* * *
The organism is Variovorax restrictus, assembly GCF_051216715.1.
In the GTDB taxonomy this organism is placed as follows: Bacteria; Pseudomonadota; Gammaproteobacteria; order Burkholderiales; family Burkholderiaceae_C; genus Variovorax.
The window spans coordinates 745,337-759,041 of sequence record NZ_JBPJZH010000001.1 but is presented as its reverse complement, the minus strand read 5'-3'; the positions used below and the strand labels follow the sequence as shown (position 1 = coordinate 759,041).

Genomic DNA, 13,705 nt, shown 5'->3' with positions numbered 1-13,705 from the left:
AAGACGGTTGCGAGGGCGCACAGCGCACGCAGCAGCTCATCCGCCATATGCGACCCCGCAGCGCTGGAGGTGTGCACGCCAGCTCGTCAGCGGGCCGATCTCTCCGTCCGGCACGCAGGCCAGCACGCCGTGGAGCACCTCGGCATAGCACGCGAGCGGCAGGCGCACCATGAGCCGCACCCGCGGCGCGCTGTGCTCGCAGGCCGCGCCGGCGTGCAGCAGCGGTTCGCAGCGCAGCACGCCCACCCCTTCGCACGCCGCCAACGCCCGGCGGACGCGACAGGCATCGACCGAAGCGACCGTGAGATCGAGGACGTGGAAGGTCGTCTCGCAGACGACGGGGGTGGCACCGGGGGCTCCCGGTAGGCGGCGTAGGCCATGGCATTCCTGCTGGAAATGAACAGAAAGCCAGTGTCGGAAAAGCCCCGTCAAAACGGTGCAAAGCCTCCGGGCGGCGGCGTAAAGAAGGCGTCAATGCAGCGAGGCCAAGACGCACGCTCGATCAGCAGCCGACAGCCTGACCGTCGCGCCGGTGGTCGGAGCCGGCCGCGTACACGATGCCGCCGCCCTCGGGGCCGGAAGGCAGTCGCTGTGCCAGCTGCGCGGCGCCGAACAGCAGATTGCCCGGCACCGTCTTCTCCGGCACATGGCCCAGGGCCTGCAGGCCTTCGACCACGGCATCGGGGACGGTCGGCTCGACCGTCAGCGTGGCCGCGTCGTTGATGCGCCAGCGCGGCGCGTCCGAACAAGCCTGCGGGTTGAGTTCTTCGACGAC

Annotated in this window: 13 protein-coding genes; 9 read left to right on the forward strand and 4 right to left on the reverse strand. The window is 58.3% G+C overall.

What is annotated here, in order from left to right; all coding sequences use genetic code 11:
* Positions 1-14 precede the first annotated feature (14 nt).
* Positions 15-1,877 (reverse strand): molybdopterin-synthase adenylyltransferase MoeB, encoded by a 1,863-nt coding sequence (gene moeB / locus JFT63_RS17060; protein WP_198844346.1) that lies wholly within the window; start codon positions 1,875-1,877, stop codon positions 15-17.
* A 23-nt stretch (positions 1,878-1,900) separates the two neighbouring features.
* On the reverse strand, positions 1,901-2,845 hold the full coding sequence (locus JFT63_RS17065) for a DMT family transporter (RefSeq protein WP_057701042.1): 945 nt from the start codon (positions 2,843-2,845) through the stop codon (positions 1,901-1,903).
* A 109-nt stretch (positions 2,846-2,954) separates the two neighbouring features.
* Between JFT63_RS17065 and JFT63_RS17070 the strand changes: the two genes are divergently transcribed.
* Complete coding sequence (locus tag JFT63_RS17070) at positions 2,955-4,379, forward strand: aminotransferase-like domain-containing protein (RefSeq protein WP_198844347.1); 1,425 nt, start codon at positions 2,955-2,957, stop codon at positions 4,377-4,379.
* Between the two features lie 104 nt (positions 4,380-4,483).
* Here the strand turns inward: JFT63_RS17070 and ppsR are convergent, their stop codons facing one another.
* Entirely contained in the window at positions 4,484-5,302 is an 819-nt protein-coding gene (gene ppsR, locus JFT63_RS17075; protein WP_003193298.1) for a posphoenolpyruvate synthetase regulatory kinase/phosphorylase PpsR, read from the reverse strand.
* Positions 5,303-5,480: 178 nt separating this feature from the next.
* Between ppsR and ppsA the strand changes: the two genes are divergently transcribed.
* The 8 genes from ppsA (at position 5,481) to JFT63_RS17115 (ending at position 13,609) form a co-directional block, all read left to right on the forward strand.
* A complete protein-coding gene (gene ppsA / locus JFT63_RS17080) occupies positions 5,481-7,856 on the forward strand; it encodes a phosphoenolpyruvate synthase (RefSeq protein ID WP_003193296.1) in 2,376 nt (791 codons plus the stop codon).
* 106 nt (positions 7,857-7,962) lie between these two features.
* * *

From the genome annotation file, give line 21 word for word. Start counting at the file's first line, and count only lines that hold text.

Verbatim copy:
* A complete protein-coding gene (gene ppsA / locus JFT63_RS17080) occupies positions 5,481-7,856 on the forward strand; it encodes a phosphoenolpyruvate synthase (RefSeq protein ID WP_003193296.1) in 2,376 nt (791 codons plus the stop codon).